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Date: Mon, 5 Sep 2016 18:43:07 +0200
From: Yoha <>
Subject: Re: Authentication process

> «This approach partially breaks the abstraction users have gotten used
> to. In consequence, it would probably reduce adoption significantly.»
> The question is:  Is it more realistic to impose this approach to
> users, or force them to use a password like «calve ice greg linking
> stunt» with a password policy?

That's why there should be a fallback in any case where the user can use
(almost) whatever they want. Those would just be suggestions.

> The reality is that if you can identify a request by a token, a simple
> password like "rockyou" becomes acceptable as long as it is not
> recorded all over the web, in every database (hashed or not) with your
> name on it.  It might not be good for "
> <>", but it is plenty good for login to
> " <>", "
> <>" or even " <>".
> Let's even say that somehow a 64-hex password is no longer consider
> secure in the future.  I can change my "internal" password policy
> without the user being aware of it (apart from a forced reset with his
> unchanged password).  If I don't make the change and my database is
> breached, it doesn't even has an effect on my users' login habits on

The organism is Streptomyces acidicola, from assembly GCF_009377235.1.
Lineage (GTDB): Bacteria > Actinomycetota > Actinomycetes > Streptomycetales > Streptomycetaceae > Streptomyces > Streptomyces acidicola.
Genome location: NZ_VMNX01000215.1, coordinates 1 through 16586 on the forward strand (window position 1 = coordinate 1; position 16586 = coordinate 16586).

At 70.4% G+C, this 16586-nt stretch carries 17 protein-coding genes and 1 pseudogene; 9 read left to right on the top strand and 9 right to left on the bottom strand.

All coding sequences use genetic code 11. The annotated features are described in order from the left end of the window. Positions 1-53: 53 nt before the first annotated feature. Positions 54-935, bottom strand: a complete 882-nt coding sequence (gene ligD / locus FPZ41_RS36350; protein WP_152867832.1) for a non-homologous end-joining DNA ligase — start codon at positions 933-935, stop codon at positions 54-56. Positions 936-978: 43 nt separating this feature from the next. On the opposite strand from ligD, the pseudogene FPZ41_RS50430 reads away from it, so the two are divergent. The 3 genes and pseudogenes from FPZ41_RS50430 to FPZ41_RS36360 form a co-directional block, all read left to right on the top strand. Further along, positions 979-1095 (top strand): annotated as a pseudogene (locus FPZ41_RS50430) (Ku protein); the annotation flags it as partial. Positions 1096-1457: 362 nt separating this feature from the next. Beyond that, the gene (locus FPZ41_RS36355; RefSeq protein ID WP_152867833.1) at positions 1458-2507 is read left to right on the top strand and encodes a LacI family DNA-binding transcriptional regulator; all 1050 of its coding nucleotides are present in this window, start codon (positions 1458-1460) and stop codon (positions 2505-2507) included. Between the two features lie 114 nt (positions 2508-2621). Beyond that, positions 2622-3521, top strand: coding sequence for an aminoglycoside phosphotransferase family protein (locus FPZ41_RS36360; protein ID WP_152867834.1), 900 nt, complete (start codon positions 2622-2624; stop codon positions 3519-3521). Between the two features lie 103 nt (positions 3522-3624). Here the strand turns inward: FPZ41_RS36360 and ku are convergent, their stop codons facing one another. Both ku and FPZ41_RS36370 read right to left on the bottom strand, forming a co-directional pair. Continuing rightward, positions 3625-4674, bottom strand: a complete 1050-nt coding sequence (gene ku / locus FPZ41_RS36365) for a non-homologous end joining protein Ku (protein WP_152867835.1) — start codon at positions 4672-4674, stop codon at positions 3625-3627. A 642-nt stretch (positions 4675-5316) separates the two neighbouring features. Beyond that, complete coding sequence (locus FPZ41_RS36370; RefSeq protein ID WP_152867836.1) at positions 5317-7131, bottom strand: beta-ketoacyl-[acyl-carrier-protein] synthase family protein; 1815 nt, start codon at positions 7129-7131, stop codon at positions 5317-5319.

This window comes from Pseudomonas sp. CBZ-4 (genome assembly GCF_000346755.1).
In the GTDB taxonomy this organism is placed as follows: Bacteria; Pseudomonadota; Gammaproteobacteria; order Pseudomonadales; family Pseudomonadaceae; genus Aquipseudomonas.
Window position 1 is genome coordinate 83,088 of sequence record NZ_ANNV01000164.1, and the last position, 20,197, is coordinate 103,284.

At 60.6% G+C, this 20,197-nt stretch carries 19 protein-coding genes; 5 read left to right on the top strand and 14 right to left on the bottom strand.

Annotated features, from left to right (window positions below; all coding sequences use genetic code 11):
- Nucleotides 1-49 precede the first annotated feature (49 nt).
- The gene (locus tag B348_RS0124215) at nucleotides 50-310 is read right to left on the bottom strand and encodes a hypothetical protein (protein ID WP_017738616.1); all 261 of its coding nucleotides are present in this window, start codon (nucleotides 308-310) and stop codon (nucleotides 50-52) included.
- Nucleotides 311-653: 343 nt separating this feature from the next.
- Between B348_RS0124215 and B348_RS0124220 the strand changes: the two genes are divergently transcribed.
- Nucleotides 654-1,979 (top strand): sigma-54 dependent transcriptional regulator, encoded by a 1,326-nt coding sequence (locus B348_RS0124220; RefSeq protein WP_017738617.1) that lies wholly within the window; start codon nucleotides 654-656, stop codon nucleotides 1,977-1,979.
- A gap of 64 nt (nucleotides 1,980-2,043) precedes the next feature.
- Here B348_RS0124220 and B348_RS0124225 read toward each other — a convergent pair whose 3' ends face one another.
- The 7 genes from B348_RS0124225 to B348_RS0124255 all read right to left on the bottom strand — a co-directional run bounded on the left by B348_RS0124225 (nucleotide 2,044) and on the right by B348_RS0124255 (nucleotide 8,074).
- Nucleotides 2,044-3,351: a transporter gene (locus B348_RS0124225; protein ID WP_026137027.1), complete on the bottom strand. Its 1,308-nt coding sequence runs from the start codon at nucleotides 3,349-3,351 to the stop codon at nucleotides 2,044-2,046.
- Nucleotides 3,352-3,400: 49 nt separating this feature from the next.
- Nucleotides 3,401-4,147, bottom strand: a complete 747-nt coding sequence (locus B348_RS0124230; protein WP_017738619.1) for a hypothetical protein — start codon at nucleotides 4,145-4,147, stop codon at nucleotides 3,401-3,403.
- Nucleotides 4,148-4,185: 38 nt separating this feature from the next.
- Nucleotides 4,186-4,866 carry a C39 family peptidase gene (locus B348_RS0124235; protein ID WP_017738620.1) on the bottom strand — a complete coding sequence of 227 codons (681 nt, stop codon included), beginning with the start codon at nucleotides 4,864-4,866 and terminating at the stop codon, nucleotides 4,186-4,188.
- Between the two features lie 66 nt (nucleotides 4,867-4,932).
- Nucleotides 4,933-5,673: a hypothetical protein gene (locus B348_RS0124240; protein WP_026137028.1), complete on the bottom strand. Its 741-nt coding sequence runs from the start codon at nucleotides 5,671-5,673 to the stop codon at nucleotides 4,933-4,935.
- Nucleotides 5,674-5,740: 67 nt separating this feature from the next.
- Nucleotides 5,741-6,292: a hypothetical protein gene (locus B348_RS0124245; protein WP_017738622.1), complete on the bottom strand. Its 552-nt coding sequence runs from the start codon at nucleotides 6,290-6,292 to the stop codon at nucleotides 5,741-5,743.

> other websites.
It's definitely easier to just have a password manager (application or
in website). I was just making an additional suggestion for classical
password creation.

> But let's say picking 5 words from a 9806-word dictionary is no longer
> a secure method.
Just a minor remark, but this is an extremely unlikely scenario (Moore's
law does no apply here, and quantum computing would not change that
much). The only universe where I can see that happening is one where
human civilization expands by several orders of magnitude, making
corporations and institutions grow with them, and strengthening the
asymmetry between an state-level attacker and an individual.

> What do I have to do?  Force a password reset on every user.  They are
> all pissed off and hate me because they have to learn a new (weirder)
> password, which will be different from their other websites unless
> they change them all (but other websites might not allow the new
> password because they did not update their password policy).  If I
> don't do it and my database is breached, then I expose my user's
> passwords.  The worst thing is for that scenario to happen, the
> password policy doesn't need to be outdated, just a breach in my
> database and I have to reset all passwords and tell my users to not
> used their previous password anymore, just to be sure.  Even if I can
> assume the password are impossible to guess.
> After a database breach, the PR and legal dept. will frown at you when
> you'll tell them "There is very little chance the stolen hashed user's
> passwords might be cracked".  But they will love you when you'll tell
> them "What user's passwords? We don't have them in our database."
The interactiveness of your protocol does seem to protect users'
passwords in this scenario. You might be interested in public-key
authentication schemes (like in SSH), which would improve the security
when first creating the account. If you want to look into that, you
might want to investigate client-side certificates, that are already
partially implemented in major browser, although current available UIs
are quite clunky.

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